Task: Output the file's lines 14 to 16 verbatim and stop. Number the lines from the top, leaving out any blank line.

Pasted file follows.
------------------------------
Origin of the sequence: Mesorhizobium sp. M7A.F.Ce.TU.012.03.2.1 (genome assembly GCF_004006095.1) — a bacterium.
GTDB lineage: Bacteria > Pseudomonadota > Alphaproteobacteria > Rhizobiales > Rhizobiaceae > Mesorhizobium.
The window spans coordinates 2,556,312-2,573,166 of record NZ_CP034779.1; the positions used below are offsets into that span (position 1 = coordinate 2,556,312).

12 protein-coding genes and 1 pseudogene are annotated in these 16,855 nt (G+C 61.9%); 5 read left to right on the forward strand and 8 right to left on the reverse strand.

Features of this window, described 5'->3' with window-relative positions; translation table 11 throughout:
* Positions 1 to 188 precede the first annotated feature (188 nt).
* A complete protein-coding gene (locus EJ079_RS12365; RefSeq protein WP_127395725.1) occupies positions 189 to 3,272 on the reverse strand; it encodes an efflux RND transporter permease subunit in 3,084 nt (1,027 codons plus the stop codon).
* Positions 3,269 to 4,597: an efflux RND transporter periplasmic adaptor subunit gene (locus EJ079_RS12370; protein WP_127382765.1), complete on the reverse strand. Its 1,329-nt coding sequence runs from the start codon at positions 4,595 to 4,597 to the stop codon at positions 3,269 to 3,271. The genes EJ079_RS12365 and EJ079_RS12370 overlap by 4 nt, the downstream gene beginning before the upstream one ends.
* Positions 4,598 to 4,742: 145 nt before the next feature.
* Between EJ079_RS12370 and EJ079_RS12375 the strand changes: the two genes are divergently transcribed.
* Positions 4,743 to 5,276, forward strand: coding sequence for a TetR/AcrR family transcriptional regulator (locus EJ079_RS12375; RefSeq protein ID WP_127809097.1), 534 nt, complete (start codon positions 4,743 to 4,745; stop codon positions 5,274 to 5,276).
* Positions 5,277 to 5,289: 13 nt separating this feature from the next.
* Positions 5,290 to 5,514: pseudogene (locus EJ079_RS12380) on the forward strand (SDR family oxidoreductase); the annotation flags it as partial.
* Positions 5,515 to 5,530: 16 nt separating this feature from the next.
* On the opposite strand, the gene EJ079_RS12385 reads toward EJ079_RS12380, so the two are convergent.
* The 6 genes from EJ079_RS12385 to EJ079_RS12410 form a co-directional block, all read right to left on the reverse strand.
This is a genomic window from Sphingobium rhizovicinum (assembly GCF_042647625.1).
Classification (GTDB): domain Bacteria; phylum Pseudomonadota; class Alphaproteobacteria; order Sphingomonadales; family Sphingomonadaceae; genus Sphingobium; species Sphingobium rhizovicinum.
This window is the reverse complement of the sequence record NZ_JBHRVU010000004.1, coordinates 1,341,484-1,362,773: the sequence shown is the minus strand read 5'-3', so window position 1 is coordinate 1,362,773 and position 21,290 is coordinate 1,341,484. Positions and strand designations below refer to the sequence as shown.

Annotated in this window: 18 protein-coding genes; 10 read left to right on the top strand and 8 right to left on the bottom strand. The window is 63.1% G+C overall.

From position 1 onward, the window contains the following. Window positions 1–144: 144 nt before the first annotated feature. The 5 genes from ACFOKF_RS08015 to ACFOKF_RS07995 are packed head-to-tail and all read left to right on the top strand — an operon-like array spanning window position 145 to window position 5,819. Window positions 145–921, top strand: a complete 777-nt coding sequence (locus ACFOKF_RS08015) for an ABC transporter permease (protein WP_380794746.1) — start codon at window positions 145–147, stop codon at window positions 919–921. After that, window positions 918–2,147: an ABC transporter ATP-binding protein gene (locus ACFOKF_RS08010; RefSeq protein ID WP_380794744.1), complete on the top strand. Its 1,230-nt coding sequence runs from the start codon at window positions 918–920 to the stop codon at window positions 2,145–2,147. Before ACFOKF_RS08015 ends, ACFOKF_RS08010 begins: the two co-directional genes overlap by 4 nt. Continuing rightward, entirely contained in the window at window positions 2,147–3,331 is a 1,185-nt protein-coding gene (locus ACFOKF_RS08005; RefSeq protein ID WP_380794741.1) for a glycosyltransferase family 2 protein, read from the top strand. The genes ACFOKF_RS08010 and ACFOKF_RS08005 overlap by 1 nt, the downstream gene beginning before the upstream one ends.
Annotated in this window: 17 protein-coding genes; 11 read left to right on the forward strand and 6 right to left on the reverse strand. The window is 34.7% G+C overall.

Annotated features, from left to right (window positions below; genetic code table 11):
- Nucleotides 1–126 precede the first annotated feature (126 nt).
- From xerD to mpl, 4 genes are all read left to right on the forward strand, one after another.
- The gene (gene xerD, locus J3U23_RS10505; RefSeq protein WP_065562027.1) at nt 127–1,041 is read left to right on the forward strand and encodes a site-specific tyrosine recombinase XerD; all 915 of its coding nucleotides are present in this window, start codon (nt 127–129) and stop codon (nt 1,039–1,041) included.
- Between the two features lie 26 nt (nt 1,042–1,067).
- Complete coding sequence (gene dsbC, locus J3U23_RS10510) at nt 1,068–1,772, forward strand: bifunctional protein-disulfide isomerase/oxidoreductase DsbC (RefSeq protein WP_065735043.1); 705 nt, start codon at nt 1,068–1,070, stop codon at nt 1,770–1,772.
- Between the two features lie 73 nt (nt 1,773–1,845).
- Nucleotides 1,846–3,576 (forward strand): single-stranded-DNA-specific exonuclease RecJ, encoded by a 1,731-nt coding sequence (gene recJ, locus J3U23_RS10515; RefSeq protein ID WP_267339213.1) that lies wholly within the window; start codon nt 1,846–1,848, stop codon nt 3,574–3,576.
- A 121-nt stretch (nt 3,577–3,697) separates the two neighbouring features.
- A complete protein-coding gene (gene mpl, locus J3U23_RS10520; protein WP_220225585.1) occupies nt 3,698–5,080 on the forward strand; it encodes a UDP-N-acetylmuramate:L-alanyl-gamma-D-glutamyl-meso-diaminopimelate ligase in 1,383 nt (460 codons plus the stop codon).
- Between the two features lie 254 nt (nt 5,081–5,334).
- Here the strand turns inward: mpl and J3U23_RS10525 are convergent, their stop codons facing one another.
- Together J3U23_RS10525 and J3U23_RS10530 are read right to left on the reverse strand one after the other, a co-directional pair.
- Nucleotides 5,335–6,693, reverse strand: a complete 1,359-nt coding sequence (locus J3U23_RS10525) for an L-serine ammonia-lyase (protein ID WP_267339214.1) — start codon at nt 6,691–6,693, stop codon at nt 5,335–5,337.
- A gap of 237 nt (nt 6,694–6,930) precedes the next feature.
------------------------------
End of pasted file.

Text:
* Positions 5,515 to 5,530: 16 nt separating this feature from the next.
* On the opposite strand, the gene EJ079_RS12385 reads toward EJ079_RS12380, so the two are convergent.
* The 6 genes from EJ079_RS12385 to EJ079_RS12410 form a co-directional block, all read right to left on the reverse strand.